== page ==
Public Administration as Representative Bureaucracy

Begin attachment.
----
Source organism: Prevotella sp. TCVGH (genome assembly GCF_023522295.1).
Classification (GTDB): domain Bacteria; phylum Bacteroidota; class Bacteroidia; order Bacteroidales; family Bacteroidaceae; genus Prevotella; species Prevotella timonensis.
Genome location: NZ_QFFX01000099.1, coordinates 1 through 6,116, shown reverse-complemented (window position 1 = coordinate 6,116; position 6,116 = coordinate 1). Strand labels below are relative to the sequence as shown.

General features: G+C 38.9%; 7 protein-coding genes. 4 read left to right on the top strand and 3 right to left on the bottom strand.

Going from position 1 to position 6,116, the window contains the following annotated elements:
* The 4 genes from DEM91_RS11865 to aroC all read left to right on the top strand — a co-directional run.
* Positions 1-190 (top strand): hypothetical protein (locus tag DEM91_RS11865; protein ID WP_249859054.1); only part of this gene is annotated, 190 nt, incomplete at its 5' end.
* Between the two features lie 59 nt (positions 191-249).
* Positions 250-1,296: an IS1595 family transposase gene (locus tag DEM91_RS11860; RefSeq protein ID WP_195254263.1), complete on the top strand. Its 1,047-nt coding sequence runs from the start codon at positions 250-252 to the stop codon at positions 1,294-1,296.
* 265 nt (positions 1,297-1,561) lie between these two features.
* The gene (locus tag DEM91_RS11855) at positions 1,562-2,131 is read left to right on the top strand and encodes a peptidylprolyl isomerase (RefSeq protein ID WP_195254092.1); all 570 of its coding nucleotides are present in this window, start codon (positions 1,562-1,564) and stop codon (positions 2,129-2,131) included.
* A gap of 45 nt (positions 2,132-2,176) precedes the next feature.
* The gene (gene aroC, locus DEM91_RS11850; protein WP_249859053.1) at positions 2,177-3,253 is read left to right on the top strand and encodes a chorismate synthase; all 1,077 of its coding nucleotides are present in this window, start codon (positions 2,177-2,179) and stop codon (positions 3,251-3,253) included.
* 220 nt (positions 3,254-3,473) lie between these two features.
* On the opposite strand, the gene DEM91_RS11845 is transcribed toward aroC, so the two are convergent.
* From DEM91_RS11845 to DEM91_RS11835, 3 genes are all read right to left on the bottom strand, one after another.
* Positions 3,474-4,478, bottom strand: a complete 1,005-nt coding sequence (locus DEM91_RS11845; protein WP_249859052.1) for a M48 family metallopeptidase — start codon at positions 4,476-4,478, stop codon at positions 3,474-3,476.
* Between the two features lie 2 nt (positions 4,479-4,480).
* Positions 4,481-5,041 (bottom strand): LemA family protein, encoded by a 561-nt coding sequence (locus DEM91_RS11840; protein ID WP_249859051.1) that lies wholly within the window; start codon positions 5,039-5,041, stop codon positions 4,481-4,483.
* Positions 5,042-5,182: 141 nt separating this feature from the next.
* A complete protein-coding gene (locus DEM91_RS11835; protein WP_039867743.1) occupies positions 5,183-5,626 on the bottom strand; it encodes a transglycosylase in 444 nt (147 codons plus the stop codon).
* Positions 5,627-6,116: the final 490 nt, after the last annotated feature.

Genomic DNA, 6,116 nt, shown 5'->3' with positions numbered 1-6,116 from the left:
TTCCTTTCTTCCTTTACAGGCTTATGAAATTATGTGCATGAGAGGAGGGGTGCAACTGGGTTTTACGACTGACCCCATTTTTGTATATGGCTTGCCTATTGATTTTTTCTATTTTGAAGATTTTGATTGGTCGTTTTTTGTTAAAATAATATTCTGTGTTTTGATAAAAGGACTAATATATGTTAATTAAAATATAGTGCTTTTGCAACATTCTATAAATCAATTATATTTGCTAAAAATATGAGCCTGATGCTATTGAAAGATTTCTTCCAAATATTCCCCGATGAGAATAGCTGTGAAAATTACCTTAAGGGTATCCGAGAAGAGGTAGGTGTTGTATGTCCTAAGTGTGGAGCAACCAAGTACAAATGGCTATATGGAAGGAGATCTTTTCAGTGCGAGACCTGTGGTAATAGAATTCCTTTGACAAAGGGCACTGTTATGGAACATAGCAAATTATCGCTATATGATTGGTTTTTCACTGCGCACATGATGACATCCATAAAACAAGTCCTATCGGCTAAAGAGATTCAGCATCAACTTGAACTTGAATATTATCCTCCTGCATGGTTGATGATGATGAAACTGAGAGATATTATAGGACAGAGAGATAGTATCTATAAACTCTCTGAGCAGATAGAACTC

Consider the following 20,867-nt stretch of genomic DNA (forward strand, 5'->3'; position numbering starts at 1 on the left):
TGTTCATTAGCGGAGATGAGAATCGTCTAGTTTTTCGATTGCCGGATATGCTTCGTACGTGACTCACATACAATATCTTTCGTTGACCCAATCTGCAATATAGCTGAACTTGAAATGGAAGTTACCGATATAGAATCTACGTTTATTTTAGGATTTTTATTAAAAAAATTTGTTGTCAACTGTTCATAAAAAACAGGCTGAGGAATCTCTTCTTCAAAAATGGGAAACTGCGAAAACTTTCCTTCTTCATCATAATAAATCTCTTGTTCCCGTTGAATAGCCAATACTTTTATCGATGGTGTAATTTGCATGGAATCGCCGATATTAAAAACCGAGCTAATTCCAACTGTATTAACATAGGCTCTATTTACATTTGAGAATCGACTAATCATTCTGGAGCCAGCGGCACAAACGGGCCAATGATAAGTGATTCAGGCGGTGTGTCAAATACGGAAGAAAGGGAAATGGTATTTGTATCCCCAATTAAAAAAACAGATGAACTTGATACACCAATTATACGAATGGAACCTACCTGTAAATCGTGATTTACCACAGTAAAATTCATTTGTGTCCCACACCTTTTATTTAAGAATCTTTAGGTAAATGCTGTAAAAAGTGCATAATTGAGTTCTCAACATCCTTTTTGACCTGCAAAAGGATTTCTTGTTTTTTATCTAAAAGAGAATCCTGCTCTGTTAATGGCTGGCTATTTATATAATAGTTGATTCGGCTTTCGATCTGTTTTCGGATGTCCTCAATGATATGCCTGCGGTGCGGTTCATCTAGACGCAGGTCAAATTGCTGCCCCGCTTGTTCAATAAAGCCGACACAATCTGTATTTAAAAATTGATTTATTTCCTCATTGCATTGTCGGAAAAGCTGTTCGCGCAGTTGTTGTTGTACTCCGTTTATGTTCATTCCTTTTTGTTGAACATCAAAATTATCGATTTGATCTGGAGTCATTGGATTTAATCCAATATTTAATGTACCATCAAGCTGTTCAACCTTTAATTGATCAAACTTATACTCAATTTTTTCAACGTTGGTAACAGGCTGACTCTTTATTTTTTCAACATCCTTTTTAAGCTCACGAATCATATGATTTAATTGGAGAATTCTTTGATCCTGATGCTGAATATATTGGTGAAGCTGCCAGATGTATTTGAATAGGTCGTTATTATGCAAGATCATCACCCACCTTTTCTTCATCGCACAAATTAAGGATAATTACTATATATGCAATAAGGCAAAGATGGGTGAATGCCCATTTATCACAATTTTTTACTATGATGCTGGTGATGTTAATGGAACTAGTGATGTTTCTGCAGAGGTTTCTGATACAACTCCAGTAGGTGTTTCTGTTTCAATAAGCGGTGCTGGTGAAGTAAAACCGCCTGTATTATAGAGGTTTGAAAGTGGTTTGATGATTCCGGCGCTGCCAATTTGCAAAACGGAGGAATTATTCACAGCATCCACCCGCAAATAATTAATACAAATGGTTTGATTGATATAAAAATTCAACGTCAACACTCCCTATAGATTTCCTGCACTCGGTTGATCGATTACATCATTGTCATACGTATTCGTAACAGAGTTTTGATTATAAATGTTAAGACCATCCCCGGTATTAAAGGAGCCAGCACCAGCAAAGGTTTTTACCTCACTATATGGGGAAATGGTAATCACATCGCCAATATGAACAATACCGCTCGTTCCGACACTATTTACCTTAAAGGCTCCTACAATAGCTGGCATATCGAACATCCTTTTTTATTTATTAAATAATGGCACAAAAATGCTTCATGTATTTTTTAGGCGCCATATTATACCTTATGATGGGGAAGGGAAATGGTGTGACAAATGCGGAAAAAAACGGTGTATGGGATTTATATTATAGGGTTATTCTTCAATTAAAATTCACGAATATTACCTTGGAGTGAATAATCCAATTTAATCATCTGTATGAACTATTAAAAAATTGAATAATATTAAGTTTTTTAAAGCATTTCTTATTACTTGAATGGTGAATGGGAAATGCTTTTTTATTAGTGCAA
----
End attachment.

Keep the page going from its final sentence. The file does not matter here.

Article by Mirko Pečarič (Associate Professor for Administrative Law and Public Administration, University of Ljubljana, Slovenia). In the presence of more and all wide-encompassing, global problems it is obvious that states cannot be omnipotent institutions. Important are all, even small efforts for the fulfilment of common good. These tiny ingredients of democracy are present also in the public administrations as the most important repository of governmental knowledge. Governmental actions should be enhanced also by people’s cooperation as the only way by which knowledge can be democratically enhanced; states need new institutional arrangements that will reflect a higher level of legitimacy proportionately with changes in their environments. In the present time this can be the fastest approached by emphasising the values and principles of public service. Public servants are not only experts, but also citizens for whom they provide public goods and services. Their effort is many times overlooked, although their ability to accommodate to changes is one of the most important things of a state’s prosper or decline.
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